Salmon Fishing In The Yemen

PUBLISHED : Thursday, 14 June, 2012, 12:00am
UPDATED : Thursday, 14 June, 2012, 12:00am


Starring: Ewan McGregor, Emily Blunt, Amr Waked, Kristin Scott Thomas
Director: Lasse Hallstrom
Category: IIA (English, Arabic and Putonghua)

For a film seeking to celebrate the existence of a universal goodness beyond race, religion or creed, Salmon Fishing in the Yemen is strangely limited in its cultural vision.

What was originally a satirical novel poking fun at the British bureaucracy now emerges as a romantic comedy with archetypal characters and relationships ahoy. Director Lasse Hallstrom - that canny manipulator of middle-brow, middle-class emotions - reworks the opposites-attract chestnut by playing on the well-established signposts of Britishness (an eccentric fogey with a regional accent and an unsympathetic wife, a British rose with a double-barrelled name and a boyfriend away on military duty) and then reconciling those differences with the help of an Arab mystic.

Hallstrom doesn't do subtlety. During the opening credits salmon leap upstream in slow motion. It's a metaphor which will be repeated later when wildlife expert Alfred Jones (Ewan McGregor) wades through a stream of oncoming commuters - with whom he usually marches along - to visit Harriet Chetwode-Talbot (Emily Blunt, above with McGregor), the investment consultant who has asked him to help a sheikh (Amr Waked) bring salmon fishing to Yemen.

He starts off as a jaded civil servant who's most at home in his dark, mouldy study in a suburban house, she's a radiant spirit working in a glass-and-steel tower in central London. Both become slowly closer as they embark on their project. Whenever their will wavers, in comes a nugget of truth from the sheikh: it's not about science, he says, it's about faith. Or something like that.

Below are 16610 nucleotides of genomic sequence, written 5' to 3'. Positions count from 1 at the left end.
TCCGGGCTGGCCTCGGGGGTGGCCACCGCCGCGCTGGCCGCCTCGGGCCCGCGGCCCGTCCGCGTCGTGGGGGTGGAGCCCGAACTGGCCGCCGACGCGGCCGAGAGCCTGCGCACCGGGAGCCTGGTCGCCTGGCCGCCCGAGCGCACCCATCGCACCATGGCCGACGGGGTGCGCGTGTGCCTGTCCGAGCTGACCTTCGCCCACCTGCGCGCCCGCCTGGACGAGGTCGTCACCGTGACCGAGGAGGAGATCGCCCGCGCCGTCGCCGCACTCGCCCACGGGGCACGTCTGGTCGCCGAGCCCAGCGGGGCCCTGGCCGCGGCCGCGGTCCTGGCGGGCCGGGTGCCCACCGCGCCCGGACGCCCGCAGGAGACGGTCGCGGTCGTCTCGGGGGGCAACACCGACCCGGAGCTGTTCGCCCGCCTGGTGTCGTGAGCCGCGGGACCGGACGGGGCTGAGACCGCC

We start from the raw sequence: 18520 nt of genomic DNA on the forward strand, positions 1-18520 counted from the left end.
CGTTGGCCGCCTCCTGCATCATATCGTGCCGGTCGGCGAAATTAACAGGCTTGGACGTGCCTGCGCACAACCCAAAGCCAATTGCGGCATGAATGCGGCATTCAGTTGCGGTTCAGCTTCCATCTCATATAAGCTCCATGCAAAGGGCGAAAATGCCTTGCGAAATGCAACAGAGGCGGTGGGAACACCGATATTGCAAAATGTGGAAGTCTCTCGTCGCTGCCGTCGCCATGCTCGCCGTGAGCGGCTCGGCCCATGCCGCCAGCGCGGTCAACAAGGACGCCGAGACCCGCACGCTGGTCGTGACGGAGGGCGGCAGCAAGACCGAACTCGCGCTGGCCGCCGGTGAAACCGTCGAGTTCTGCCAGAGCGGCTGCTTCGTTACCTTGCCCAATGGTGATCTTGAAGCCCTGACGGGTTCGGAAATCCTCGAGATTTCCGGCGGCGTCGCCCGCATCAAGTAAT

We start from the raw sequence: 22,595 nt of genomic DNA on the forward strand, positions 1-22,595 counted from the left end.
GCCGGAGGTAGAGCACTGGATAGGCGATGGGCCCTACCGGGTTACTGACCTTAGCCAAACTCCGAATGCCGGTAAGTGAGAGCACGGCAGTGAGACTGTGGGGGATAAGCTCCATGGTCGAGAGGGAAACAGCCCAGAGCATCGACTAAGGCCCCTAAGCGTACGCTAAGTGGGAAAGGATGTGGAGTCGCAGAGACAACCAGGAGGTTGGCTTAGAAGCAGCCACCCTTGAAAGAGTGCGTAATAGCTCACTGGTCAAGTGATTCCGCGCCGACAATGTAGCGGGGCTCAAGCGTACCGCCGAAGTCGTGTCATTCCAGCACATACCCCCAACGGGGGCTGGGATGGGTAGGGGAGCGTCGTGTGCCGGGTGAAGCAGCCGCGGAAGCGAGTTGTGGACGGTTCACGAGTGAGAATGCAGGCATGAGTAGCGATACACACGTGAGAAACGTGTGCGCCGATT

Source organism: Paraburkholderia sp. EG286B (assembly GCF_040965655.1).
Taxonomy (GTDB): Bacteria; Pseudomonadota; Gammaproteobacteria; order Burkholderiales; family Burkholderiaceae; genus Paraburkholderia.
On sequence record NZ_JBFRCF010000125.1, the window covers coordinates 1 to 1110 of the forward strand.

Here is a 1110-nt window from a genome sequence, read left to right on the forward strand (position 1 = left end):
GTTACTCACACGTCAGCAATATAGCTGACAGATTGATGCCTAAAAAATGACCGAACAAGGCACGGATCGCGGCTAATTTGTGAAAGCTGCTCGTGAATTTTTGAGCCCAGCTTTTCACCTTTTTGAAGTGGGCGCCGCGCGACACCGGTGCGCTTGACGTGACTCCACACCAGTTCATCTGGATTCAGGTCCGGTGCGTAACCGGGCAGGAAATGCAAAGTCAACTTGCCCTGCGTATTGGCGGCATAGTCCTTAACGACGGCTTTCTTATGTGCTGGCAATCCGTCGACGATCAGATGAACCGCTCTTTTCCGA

Hackneyed it might be, but Hallstrom could still have fashioned his adaptation as a competent rom-com even as he drains the original of its spiky observations of the absurdity of mandarins and their machinations of proper process and power. What could have been uneventful sailing, however, is sucked into choppier waters as Simon Beaufoy's screenplay takes aim at modern-day political spin.

While Paul Torday's book touches on how the Yemen plan becomes a high-priority government project because it distracts from the turbulence of Middle Eastern politics, Hallstrom seems out of his depth in bringing Beaufoy's political jibes to the screen.

Kristin Scott Thomas's spin-doctor, Patricia Maxwell, is one big caricature, as is her way of pursuing a good story to keep her masters in power. Her every appearance encroaches on what is mostly a romantic narrative. It's a jarring cross-breeding that spawns only confusion, and highlights, perhaps, how colourless and expectable Salmon Fishing is.

Salmon Fishing in the Yemen opens today